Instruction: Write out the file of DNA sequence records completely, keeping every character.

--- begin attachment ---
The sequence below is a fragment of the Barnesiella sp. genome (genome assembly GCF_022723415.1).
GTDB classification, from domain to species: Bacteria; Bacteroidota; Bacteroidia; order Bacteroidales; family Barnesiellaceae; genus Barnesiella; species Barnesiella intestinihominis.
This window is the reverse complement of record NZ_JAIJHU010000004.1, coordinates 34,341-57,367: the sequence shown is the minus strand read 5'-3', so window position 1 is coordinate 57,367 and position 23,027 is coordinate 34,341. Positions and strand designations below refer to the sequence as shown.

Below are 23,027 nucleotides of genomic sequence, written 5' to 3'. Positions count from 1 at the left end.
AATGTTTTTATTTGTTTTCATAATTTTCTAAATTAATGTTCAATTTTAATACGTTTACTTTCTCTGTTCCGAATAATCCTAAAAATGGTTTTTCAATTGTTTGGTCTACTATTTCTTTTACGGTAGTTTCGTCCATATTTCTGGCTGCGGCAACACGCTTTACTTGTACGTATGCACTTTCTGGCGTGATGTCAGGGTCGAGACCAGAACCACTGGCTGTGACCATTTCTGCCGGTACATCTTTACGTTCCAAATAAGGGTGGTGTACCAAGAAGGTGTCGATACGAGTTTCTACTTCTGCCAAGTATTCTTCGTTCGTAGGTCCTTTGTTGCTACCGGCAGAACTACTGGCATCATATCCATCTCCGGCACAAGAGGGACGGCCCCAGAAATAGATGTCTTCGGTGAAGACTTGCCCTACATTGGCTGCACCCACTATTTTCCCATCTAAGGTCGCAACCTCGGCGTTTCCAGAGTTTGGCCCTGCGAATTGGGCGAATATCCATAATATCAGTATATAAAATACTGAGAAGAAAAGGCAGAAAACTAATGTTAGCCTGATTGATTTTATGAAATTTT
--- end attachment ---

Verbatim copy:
The sequence below is a fragment of the Barnesiella sp. genome (genome assembly GCF_022723415.1).
GTDB classification, from domain to species: Bacteria; Bacteroidota; Bacteroidia; order Bacteroidales; family Barnesiellaceae; genus Barnesiella; species Barnesiella intestinihominis.
This window is the reverse complement of record NZ_JAIJHU010000004.1, coordinates 34,341-57,367: the sequence shown is the minus strand read 5'-3', so window position 1 is coordinate 57,367 and position 23,027 is coordinate 34,341. Positions and strand designations below refer to the sequence as shown.

Below are 23,027 nucleotides of genomic sequence, written 5' to 3'. Positions count from 1 at the left end.
AATGTTTTTATTTGTTTTCATAATTTTCTAAATTAATGTTCAATTTTAATACGTTTACTTTCTCTGTTCCGAATAATCCTAAAAATGGTTTTTCAATTGTTTGGTCTACTATTTCTTTTACGGTAGTTTCGTCCATATTTCTGGCTGCGGCAACACGCTTTACTTGTACGTATGCACTTTCTGGCGTGATGTCAGGGTCGAGACCAGAACCACTGGCTGTGACCATTTCTGCCGGTACATCTTTACGTTCCAAATAAGGGTGGTGTACCAAGAAGGTGTCGATACGAGTTTCTACTTCTGCCAAGTATTCTTCGTTCGTAGGTCCTTTGTTGCTACCGGCAGAACTACTGGCATCATATCCATCTCCGGCACAAGAGGGACGGCCCCAGAAATAGATGTCTTCGGTGAAGACTTGCCCTACATTGGCTGCACCCACTATTTTCCCATCTAAGGTCGCAACCTCGGCGTTTCCAGAGTTTGGCCCTGCGAATTGGGCGAATATCCATAATATCAGTATATAAAATACTGAGAAGAAAAGGCAGAAAACTAATGTTAGCCTGATTGATTTTATGAAATTTT